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A gold catalyst for clear water: Mixed nanoparticle systems may help purify water and generate hydrogen

Improved photocatalyst microparticles containing gold nanoparticles can be used to purify water.

A new catalyst could have dramatic environmental benefits if it can live up to its potential, suggests research from Singapore. A*STAR researchers have produced a catalyst with gold-nanoparticle antennas that can improve water quality in daylight and also generate hydrogen as a green energy source.

This water purification technology was developed by He-Kuan Luo, Andy Hor and colleagues from the A*STAR Institute of Materials Research and Engineering (IMRE). "Any innovative and benign technology that can remove or destroy organic pollutants from water under ambient conditions is highly welcome," explains Hor, who is executive director of the IMRE and also affiliated with the National University of Singapore.

Photocatalytic materials harness sunlight to create electrical charges, which provide the energy needed to drive chemical reactions in molecules attached to the catalyst's surface. In addition to decomposing harmful molecules in water, photocatalysts are used to split water into its components of oxygen and hydrogen; hydrogen can then be employed as a green energy source.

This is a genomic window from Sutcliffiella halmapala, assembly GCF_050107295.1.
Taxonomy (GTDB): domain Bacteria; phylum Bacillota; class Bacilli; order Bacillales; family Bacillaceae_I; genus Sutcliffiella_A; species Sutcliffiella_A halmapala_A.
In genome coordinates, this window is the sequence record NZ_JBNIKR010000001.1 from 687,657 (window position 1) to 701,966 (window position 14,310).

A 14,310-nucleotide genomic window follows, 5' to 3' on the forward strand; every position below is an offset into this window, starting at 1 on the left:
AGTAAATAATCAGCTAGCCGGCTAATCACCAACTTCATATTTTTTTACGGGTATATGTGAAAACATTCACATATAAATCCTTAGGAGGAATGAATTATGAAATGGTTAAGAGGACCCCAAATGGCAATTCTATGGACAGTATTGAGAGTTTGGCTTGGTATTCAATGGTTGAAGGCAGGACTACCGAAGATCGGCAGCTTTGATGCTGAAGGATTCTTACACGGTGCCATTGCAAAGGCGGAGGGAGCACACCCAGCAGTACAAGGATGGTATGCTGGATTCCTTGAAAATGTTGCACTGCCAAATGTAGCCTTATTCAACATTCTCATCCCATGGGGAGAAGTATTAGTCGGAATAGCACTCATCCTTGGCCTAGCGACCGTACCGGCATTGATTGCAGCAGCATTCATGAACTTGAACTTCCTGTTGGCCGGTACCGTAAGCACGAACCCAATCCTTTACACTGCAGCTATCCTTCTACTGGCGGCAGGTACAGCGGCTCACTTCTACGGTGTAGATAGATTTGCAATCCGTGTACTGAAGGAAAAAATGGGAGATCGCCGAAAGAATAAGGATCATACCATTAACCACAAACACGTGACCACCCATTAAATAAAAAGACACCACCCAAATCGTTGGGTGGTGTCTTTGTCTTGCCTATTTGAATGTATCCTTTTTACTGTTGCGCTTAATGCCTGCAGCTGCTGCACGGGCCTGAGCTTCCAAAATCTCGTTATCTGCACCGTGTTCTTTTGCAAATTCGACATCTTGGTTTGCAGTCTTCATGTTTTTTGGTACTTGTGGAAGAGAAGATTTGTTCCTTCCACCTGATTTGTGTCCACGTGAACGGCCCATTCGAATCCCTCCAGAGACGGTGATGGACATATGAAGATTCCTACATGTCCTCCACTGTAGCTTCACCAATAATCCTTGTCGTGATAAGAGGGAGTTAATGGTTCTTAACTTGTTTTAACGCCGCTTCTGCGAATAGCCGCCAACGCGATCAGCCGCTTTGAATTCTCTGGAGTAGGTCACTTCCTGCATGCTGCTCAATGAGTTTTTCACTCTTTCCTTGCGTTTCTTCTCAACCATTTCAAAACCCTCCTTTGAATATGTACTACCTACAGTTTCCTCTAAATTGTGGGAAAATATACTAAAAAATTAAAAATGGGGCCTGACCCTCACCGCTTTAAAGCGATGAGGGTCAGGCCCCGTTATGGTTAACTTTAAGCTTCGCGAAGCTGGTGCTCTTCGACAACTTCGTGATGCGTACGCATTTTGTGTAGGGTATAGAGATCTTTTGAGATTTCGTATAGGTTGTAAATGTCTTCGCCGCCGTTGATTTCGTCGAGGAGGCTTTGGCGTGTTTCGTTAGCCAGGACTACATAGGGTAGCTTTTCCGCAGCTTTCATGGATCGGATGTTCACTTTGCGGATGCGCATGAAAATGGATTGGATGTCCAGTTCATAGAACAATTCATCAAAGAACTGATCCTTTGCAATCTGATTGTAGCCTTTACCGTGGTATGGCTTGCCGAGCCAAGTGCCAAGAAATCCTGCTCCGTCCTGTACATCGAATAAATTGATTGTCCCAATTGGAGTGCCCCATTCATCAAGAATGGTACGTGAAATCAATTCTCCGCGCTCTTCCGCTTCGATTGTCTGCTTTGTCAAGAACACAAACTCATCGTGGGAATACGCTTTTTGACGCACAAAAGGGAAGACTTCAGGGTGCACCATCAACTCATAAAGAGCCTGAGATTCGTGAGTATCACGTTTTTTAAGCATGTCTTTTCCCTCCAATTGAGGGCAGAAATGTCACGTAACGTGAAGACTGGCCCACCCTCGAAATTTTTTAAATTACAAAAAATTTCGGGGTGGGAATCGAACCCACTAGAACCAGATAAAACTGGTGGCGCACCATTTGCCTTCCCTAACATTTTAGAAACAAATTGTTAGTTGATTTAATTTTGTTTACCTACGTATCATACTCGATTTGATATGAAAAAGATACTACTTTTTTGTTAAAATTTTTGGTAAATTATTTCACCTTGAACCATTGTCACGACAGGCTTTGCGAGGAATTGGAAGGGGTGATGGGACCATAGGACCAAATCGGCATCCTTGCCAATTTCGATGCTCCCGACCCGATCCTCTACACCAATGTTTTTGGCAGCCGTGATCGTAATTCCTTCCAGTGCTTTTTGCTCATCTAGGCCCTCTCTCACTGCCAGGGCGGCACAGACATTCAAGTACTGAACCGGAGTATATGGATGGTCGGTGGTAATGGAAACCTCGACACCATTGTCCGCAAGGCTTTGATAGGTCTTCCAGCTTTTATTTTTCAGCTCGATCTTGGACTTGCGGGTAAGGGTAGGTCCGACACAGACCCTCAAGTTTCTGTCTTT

Hor and his team set out to improve an existing catalyst. Oxygen-based compounds such as strontium titanate (SrTiO3) look promising, as they are robust and stable materials and are suitable for use in water. One of the team's innovations was to enhance its catalytic activity by adding small quantities of the metal lanthanum, which provides additional usable electrical charges.

Catalysts also need to capture a sufficient amount of sunlight to catalyze chemical reactions. So to enable the photocatalyst to harvest more light, the scientists attached gold nanoparticles to the lanthanum-doped SrTiO3 microspheres (see image). These gold nanoparticles are enriched with electrons and hence act as antennas, concentrating light to accelerate the catalytic reaction.

The porous structure of the microspheres results in a large surface area, as it provides more binding space for organic molecules to dock to. A single gram of the material has a surface area of about 100 square meters. "The large surface area plays a critical role in achieving a good photocatalytic activity," comments Luo.

To demonstrate the efficiency of these catalysts, the researchers studied how they decomposed the dye rhodamine B in water. Within four hours of exposure to visible light 92 per cent of the dye was gone, which is much faster than conventional catalysts that lack gold nanoparticles.

These microparticles can also be used for water splitting, says Luo. The team showed that the microparticles with gold nanoparticles performed better in water-splitting experiments than those without, further highlighting the versatility and effectiveness of these microspheres.

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The above story is based on materials provided by The Agency for Science, Technology and Research (A*STAR). Note: Materials may be edited for content and length.

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